According to the Mayo Clinic, there are four stages to migraine headaches.
- Prodrome: About 24 to 48 hours before an episode the person may experience symptoms such as neck stiffness, mood changes, frequent yawning, constipation, increased urination, and food cravings.
- Aura: These symptoms stem from changes in the nervous system and may include visual changes, vision loss, pins and needles in extremities, unilateral numbness or weakness of the face or body, and the individual can have difficulty speaking.
- Attack: This is when the symptoms of pain, nausea, etc. described above take place.
- Post-drome: I have had clients describe this as a "migraine hangover." Symptoms include feeling wiped out and experiencing pain with sudden head movements.
Women are more likely than men to suffer from migraines, three times more likely in fact. Approximately 10% of the world's population suffers from migraine headaches.
There is no cure and exactly what causes them is still a mystery. Triggers that can cause an attack vary from person to person so most people that suffer from migraines are encouraged to keep a journal to figure out what their specific triggers may be. Treatment is focused on decreasing both the frequency and intensity of occurrences.
Acupuncture can help in both decreasing the number of episodes and the intensity experienced during a migraine. Traditional Chinese medicine addresses the body from a holistic perspective. Qi, defined as the life force of living creatures, circulates through the body in a system of meridians that can be affected by inserting small, stainless steel needles into the skin. Many of these meridians end or begin on the head. Pain, as defined by Chinese medicine, occurs when the circulation of qi and blood are compromised and do not move through the body properly.
Acupuncture stimulates the movement of qi and blood through the meridians, thus relieving the pain and other symptoms related to migraines. In addition, over time, acupuncture also addresses the underlying imbalances in physiology that are at the root cause of the migraines.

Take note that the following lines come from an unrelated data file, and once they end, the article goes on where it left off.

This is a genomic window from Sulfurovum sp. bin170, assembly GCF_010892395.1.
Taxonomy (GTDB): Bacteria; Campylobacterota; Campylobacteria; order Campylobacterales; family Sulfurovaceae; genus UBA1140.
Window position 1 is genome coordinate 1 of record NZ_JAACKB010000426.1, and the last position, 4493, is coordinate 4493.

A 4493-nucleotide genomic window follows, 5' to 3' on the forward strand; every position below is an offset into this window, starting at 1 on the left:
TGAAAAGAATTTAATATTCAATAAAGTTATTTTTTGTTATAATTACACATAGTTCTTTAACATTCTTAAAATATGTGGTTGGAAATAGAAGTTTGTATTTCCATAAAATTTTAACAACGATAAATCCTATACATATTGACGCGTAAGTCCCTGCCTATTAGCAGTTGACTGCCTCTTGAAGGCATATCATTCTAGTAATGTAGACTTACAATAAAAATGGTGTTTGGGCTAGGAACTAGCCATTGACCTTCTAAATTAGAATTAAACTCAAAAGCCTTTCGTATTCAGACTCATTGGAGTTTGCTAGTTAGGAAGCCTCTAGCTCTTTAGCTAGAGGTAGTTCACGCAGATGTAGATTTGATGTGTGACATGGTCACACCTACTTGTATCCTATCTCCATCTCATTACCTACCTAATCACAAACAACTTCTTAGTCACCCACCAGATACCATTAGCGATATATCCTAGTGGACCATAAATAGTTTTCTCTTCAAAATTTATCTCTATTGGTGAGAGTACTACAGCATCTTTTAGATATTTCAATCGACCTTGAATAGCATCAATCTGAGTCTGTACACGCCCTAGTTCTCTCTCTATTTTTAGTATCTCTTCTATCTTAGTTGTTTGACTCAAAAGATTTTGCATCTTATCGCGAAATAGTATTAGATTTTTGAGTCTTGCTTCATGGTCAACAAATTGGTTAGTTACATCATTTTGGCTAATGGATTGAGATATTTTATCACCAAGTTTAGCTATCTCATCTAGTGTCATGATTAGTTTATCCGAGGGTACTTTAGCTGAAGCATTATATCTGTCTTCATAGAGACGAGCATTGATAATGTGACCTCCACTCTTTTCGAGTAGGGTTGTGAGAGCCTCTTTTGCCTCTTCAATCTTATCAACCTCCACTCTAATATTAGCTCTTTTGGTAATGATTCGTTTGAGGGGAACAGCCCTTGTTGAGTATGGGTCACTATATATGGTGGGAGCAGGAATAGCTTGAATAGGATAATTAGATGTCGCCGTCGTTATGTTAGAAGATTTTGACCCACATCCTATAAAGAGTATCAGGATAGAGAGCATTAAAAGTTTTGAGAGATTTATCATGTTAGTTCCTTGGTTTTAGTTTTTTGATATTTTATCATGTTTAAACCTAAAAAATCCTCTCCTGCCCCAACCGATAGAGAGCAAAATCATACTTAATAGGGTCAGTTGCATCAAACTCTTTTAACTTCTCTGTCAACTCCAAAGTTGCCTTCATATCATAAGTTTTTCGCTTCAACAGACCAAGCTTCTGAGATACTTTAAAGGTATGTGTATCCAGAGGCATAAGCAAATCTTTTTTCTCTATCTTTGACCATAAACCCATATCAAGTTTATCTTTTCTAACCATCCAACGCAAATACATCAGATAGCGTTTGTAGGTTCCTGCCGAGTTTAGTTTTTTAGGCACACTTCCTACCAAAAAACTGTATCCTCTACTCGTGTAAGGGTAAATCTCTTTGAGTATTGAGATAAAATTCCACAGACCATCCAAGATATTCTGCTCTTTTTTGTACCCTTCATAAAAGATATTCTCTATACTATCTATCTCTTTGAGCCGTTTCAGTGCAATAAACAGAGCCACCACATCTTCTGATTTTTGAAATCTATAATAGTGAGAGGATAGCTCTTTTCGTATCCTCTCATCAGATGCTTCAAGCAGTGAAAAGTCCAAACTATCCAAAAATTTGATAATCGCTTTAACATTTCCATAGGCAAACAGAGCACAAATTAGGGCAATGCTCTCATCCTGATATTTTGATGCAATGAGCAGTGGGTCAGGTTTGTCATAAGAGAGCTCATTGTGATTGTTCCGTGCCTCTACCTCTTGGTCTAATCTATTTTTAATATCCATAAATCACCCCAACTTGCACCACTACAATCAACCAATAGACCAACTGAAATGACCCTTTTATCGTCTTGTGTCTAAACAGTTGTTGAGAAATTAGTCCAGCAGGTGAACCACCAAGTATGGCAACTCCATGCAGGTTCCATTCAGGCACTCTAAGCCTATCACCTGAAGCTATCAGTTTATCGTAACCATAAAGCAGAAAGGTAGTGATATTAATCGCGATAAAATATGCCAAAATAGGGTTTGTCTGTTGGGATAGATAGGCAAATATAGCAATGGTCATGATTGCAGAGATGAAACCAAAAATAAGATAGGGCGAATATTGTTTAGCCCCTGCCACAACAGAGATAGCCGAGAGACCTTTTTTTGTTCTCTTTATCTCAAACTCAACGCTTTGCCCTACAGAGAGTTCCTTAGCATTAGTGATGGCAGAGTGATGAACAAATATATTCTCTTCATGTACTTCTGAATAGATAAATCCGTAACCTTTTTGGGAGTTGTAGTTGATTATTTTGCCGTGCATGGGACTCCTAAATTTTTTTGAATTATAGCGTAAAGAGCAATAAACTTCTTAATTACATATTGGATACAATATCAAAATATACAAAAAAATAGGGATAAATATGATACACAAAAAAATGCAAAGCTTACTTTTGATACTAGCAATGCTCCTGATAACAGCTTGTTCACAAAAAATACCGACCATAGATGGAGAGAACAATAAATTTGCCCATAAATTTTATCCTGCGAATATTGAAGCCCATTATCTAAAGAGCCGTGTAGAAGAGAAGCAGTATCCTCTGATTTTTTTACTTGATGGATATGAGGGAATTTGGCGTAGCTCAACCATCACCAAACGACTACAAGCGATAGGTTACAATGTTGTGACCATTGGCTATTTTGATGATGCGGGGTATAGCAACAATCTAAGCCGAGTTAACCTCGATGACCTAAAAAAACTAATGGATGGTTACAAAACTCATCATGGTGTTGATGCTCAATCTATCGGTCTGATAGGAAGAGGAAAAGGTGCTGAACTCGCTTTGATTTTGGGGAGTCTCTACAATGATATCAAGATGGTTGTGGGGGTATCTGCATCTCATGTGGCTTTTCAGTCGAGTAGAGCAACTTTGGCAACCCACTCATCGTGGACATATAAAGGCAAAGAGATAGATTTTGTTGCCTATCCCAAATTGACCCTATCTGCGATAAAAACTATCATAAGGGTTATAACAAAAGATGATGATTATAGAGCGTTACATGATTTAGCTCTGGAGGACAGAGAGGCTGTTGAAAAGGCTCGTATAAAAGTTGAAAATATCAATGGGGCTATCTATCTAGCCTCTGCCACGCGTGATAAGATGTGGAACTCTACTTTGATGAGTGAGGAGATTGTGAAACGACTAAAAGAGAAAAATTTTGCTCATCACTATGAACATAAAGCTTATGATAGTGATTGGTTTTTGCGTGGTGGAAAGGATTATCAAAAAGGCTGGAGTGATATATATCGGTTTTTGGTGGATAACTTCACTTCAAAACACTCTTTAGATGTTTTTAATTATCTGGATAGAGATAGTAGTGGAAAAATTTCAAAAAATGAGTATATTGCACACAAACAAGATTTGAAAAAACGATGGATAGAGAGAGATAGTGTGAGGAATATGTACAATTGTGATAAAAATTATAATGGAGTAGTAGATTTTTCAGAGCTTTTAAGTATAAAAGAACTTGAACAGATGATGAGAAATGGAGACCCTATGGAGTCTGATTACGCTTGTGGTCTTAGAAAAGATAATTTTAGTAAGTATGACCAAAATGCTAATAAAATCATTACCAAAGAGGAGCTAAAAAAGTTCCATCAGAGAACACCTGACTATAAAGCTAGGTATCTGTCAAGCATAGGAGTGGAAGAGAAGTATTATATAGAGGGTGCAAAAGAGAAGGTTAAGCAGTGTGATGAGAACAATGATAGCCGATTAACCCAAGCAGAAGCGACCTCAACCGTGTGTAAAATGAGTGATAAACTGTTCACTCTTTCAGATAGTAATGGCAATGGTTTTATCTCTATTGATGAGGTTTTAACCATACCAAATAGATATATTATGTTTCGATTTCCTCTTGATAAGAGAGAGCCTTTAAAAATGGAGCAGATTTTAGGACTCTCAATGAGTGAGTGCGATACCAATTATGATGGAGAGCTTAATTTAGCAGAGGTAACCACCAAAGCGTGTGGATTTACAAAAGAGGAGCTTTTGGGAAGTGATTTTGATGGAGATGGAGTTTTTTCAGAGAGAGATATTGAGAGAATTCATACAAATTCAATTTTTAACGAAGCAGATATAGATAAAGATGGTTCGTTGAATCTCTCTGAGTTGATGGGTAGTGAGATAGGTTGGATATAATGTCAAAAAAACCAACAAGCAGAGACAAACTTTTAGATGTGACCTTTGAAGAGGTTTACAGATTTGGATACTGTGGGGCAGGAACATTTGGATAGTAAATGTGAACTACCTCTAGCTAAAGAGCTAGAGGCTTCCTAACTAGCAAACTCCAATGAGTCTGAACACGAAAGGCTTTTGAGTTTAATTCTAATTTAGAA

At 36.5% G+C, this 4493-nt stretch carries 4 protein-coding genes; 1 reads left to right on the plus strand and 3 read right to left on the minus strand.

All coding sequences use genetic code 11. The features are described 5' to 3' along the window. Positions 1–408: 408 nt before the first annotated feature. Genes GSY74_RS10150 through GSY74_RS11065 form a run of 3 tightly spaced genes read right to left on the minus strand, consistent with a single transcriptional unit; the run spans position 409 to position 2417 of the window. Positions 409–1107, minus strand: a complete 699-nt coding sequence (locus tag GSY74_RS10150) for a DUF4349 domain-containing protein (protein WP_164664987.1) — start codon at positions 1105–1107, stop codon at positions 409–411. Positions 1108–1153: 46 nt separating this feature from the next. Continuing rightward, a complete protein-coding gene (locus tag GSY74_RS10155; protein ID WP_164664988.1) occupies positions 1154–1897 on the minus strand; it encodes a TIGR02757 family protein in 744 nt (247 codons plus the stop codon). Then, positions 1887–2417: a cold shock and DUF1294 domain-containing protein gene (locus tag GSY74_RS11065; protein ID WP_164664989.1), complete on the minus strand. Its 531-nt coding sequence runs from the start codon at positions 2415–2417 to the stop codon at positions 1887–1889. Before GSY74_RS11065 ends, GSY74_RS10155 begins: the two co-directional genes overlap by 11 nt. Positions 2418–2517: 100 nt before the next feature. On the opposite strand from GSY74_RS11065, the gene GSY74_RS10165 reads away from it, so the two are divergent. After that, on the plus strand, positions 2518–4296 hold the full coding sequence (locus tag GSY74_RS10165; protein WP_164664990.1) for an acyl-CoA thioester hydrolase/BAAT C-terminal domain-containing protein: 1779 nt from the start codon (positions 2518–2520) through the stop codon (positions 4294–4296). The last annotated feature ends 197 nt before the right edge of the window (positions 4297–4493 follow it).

What do the scientific studies say about treating migraines with acupuncture? A Cochrane Library systematic review that was published in 2016 and included 22 clinical trials and 4,895 participants concluded, "Acupuncture reduced migraine frequency significantly more than drug prophylaxis after treatment."
In addition, an article published in 2012 in the Canadian Medical Association Journal, which included the analysis of multiple controlled studies, concluded, "A sound body of evidence exists supporting the use of acupuncture for migraine prophylaxis. Acupuncture is at least as effective as prophylactic drug therapy for migraine and it is safe, long-lasting and cost-effective. Although there seems to be little difference between the two, Chinese acupuncture points might be marginally more effective than non-Chinese points."
To learn more about traditional Chinese medicine, the University of Michigan offers a good overview, and the University of Minnesota details how organ systems work according to Chinese medicine.
If you have any questions about how acupuncture can help you or a loved one struggling with migraines, please contact me.
Jamie Jolley is the solo practitioner at Balance Studio in Denver.